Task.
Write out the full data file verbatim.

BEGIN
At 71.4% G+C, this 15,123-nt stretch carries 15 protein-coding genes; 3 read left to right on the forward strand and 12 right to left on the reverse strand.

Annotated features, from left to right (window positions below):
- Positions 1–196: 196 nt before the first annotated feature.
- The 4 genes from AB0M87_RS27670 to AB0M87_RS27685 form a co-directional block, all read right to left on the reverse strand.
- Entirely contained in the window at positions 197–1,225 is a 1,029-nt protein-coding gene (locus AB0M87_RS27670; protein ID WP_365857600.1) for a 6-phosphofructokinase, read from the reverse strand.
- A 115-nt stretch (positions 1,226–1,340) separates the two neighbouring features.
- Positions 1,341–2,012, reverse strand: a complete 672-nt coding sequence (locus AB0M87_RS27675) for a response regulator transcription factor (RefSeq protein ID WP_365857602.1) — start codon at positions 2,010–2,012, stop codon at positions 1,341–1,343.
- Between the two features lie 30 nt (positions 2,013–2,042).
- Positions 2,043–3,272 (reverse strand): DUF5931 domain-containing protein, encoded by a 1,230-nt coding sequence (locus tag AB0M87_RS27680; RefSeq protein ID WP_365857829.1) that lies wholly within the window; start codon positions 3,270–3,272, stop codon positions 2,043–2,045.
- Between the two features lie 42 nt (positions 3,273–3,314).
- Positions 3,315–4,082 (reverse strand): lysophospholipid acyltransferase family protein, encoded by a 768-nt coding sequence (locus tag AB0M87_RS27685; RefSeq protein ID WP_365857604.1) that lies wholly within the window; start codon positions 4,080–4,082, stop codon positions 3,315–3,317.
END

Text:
At 71.4% G+C, this 15,123-nt stretch carries 15 protein-coding genes; 3 read left to right on the forward strand and 12 right to left on the reverse strand.

Annotated features, from left to right (window positions below):
- Positions 1–196: 196 nt before the first annotated feature.
- The 4 genes from AB0M87_RS27670 to AB0M87_RS27685 form a co-directional block, all read right to left on the reverse strand.
- Entirely contained in the window at positions 197–1,225 is a 1,029-nt protein-coding gene (locus AB0M87_RS27670; protein ID WP_365857600.1) for a 6-phosphofructokinase, read from the reverse strand.
- A 115-nt stretch (positions 1,226–1,340) separates the two neighbouring features.
- Positions 1,341–2,012, reverse strand: a complete 672-nt coding sequence (locus AB0M87_RS27675) for a response regulator transcription factor (RefSeq protein ID WP_365857602.1) — start codon at positions 2,010–2,012, stop codon at positions 1,341–1,343.
- Between the two features lie 30 nt (positions 2,013–2,042).
- Positions 2,043–3,272 (reverse strand): DUF5931 domain-containing protein, encoded by a 1,230-nt coding sequence (locus tag AB0M87_RS27680; RefSeq protein ID WP_365857829.1) that lies wholly within the window; start codon positions 3,270–3,272, stop codon positions 2,043–2,045.
- Between the two features lie 42 nt (positions 3,273–3,314).
- Positions 3,315–4,082 (reverse strand): lysophospholipid acyltransferase family protein, encoded by a 768-nt coding sequence (locus tag AB0M87_RS27685; RefSeq protein ID WP_365857604.1) that lies wholly within the window; start codon positions 4,080–4,082, stop codon positions 3,315–3,317.